GIVING BACK is a Gift to Our Souls

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GIVING BACK is a Gift to Our Souls

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Sharing traditions and making memories by baking Jalá.

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29 March 2017

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I made my first Jalá at the age seventeen, when I lived with a group of friends in a kibbutz, a socialist community that today no longer exists in Israel. I think of it today and I was just a girl!

There, I worked tending children with Edna, an Iranian lady who had hands of gold and a giant heart.

Every Friday, we kneaded enormous amounts of dough to make the traditional Jala bread. She taught us the right measurements so the dough was soft and fluffy, and she also taught me to make the braids more beautiful with three and five strips.

It was a ritual that both children and I looked forward to at the end of the week.

There was nothing nicer than the smell of jalot baking on Friday afternoons. It was a feeling of peace, of almost religious serenity.

What I learned years later is that the recipe she made was nothing religious since it contained milk and butter, ingredients that no Jalá recipe had, as it contradicted the laws of kashrut.

Months later, upon returning to Uruguay, I tried to transform this into a family tradition by kneading Jalot for my parents on Fridays. Sadly my parents were away almost every weekend so the intention faded away in a short time.

It was many years before I started braiding jalot with my daughter, Florencia. It was in those years in Canada that she couldn’t go to school. When my ability to create new activities to do with her were running low, I remembered what Edna had taught me and I decided to pass on this beautiful tradition to my daughter.

For many years, we enjoyed the delicious aroma in the house, announcing the arrival of a well-deserved rest and delicious Jalot for dinner.

Returning to Uruguay, on one of my visits, Grandma Sara was spending time with my parents. At that time my grandmother was about a hundred years old. I remembered that she made Jalot delectable.

I asked her why she stopped baking. She said it was because she no longer had the necessary strength in her hands and couldn’t knead. I suggested that she could guide me and that I would be her hands.

At first, she was not convinced. She told me she would think about it. When I got up in the morning, my grandmother waited anxiously for me. She did not need to tell me anything. I could understand that she wanted to start cooking.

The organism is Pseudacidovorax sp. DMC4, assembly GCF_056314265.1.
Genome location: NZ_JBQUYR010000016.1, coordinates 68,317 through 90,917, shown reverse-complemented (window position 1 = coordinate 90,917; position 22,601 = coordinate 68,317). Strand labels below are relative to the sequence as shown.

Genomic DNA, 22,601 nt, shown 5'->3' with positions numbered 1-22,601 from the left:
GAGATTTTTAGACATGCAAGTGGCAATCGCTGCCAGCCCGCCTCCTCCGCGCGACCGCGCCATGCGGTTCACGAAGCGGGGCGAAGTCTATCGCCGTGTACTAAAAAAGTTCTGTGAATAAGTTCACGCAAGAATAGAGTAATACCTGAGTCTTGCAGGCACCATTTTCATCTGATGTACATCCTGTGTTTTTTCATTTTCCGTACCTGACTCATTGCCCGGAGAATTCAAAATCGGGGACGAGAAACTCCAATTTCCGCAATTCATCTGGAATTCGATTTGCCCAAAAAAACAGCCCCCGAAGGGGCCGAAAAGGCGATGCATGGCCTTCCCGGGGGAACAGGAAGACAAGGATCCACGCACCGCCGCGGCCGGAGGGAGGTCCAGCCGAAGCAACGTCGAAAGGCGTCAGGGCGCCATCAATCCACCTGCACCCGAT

«You have to buy yeast, but you have to buy the good one,» she told me, «not that powder they sell nowadays. And bring the whitest flour you can find.»

I asked her whether I should bring milk or butter and she looked at me in surprise. «Did you not know that we make it parve so we can eat it with meat?» No, I did not know. That quiet, silent woman came alive.

When I returned from shopping, she asked me for a bowl to prepare the dough. She began to give me instructions.

«The yeast has to be put with warm water and a teaspoon of sugar. Let’s see, let me touch the water, do not make it too hot.»

I put in the eggs and immediately stirred the flour with the oil. «Stir harder,» she told me.

Without realizing it, she was kneading with the energy of yesteryear. The hands moved alone with surprising rapidity. Her joyful face and her satisfaction moved me.

The scent of the Friday jalot returned to impregnate our hearts and our homes. Now it all made sense: traditions from generation to generation…

And the circle ended when we visited Granada, Spain, the Palace of the Forgotten, where the Jewish Museum is. We learned that to date, the so-called Anise Bread or Bread of Oil is nothing more than the Jala masked at the time of the Inquisition by the Marranos Jews in order to continue consuming it without taking risks.

It is the only bread that has neither butter nor milk! Anise bread is parve!

My grandmother Sara is no longer with us, but there are more than a hundred grandmothers and grandparents in the Home waiting to teach us their recipes and culinary tricks. Their hands are willing to knead with ours and flood our minds with memories of past traditions.

I invite you to be grandchildren for a day, to braid your stories with theirs. It is a real gift to your soul and theirs!



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